Through all this slinks Terry Beeman as the Angel of Death, a shirtless, inadvertently preposterous figure with spiky hair, mascara and angular, undulating moves. There's no question that Beeman can dance, showing off chiropractor-defying splits, flips and dives into the orchestra pit, but he can't help but be a rather silly presence. Also, by having him "invisibly" onstage throughout the action, Beeman gets little new to do when the play reaches its would-be tragic ending.

Watching the routines of Soul Possessed, you're often unsure whether Allen's trying to advance the plot or a theme, or dabble with elements that just look cool. With Death dancing at her side, Delavallade has a private ballet with a white veil and turns from tender to furious, as if nostalgia for lost youth has turned into resentment of Ysabel. But you're not sure if Death is causing her character to physically weaken, be tempted to evil, or what. Supernatural practitioners wander throughout the play, but it's hard to discern if their presence is meant literally or symbolically.

It's a surprisingly risqué show, with flashes of nudity and more salty jokes than you'd expect. A highlight is a number at the Swamp called "Ass Blues," which resembles a burlesque Playboy magazine cartoon set in motion. As Aunt Sally, Sharon Brown exudes brazen sexuality a la Li'l Kim, while showing vocal power of meteorological force.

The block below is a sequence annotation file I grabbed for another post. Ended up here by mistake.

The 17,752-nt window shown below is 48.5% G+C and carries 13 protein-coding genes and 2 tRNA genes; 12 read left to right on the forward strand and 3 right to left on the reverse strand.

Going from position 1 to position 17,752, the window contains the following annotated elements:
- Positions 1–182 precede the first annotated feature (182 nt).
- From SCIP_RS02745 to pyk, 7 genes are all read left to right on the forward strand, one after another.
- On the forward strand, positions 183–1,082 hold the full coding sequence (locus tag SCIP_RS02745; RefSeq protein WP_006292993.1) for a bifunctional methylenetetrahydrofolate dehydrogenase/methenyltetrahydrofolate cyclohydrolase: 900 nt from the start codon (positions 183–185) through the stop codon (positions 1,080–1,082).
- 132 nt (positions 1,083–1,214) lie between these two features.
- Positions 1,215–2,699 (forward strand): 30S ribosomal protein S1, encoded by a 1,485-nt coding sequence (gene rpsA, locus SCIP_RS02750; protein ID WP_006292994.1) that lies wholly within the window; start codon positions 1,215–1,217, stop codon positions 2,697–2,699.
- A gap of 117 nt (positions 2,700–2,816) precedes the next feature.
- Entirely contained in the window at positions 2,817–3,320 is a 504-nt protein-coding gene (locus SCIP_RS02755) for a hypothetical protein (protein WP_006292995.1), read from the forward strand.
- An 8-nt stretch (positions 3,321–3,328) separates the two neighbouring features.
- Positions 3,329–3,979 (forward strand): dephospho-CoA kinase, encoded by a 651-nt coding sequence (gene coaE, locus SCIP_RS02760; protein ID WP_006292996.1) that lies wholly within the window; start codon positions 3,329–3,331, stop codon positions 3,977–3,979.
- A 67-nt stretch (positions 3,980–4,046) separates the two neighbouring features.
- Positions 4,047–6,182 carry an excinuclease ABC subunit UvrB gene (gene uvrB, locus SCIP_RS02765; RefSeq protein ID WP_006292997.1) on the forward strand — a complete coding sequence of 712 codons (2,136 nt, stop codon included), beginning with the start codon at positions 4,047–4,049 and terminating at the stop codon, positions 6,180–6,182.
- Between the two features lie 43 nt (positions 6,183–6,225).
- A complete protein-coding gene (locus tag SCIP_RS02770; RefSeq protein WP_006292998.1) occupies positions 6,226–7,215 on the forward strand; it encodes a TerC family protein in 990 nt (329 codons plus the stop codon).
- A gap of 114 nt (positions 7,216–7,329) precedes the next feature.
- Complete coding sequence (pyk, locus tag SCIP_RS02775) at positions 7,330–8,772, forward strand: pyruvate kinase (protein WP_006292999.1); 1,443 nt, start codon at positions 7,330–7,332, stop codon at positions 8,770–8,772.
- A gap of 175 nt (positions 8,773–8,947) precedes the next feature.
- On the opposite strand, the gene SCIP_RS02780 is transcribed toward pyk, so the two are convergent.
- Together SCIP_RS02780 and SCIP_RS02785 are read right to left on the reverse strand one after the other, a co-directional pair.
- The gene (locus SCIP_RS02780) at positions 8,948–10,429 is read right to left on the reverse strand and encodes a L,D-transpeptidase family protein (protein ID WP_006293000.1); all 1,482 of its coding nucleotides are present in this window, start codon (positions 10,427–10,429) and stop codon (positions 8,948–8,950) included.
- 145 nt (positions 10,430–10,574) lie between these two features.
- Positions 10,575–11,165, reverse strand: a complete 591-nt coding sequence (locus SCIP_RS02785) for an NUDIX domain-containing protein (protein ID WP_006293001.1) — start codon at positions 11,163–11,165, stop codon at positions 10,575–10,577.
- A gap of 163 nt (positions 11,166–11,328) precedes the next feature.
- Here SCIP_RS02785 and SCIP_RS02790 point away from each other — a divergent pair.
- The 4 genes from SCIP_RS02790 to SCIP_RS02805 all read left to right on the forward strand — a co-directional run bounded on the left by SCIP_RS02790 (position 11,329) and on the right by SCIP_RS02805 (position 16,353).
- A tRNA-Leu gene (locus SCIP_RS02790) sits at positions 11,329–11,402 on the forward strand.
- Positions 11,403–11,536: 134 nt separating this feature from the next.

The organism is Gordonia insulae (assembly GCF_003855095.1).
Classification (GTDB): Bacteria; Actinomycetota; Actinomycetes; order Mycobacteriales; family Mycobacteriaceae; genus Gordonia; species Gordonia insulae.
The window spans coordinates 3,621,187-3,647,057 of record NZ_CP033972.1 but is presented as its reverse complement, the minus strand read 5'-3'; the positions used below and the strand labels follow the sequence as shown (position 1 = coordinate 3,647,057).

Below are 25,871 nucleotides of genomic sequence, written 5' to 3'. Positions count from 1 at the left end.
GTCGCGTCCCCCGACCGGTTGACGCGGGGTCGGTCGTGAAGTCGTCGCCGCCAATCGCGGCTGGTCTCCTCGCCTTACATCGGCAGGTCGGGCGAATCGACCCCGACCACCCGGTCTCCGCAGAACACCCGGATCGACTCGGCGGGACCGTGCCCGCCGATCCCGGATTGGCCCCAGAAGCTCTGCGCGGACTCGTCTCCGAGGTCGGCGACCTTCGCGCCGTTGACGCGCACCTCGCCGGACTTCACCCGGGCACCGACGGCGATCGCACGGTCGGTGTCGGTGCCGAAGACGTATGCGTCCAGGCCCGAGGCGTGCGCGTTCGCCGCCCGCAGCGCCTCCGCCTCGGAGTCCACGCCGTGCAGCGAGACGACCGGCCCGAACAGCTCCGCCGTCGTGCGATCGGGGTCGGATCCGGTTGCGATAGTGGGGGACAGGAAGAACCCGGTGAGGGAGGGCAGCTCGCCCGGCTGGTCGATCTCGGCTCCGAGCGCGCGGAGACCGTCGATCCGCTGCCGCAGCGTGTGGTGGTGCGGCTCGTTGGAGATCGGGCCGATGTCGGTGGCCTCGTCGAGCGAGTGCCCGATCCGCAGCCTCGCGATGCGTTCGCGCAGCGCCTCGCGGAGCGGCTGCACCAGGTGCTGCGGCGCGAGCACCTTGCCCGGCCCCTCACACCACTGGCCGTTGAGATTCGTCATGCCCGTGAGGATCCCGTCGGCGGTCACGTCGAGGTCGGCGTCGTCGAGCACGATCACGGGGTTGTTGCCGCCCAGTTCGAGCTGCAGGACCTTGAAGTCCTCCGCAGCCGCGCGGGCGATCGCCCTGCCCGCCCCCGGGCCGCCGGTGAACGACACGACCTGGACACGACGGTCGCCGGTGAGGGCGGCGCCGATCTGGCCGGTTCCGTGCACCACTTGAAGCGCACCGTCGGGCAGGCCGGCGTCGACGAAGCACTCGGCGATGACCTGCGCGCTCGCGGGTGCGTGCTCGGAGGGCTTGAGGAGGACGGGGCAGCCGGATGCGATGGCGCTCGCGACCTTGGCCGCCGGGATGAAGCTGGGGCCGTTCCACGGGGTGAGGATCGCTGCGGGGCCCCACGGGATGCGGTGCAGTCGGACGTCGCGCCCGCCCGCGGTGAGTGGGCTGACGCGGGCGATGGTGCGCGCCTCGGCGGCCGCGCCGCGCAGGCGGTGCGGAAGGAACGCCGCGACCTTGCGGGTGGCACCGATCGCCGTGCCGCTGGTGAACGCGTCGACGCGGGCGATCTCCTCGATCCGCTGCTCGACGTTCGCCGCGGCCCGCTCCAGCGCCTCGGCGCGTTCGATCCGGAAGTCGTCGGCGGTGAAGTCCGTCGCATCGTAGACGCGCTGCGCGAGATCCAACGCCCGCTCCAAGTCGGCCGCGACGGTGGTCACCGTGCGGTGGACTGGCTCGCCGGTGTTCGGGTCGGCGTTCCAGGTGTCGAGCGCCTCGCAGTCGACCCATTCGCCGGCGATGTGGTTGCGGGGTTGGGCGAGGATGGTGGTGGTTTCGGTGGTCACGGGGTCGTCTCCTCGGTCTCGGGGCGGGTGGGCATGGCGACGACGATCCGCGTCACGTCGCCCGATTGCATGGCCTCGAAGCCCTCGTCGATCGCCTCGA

With more than 30 performers, not counting the seven-piece band, there's often so much going on that the different elements compete with each other. During the gospel song "Praise Him," attention shifts from soloist Jeffery R. Walker to the dancers to comic business at the margins. It wouldn't hurt for the cast to be pared down overall, and this particular song might be better placed at the beginning of Act Two rather than the end of Act One. As is, the only really elaborate number in the second half is an extended, intense voodoo ceremony featuring wild African percussion, and its relationship to the romance is mystifying. As the play nears its ending, it becomes increasingly reminiscent of West Side Story.

Soul Possessed is not much of a show for the acting of dialogue. Some characters can go for literally an hour without any lines, and Miguel Angel's command of English seems especially shaky. But his flamenco dance numbers, his arms raised like a toreador while his heels rattle like tommygun hammers, is a sight to behold. Equally impressive are Jimenez, as limber as any ballerina, and Chandra Currelly, who has moments of amusing scat singing as the mother of the bride.

Compared to the musicals that opened the Alliance's previous seasons, Soul Possessed has more genuinely impressive individual moments than last year's Chess or Aida. It may have a threadbare story, kooky imagery and an unintelligible spiritual message, but after seeing Miguel Angel or Sharon Brown perform for just a few moments, it's easy to see what possessed the Alliance to produce it.

Soul Possessed plays through Sept. 24 at the Alliance Theatre, Woodruff Arts Center, 1280 Peachtree St., with performances at 8 p.m. Tues.-Fri., 2:30 and 8 p.m. Sat. and 2:30 and 7:30 p.m. Sun. $16-$45. 404-733-5000.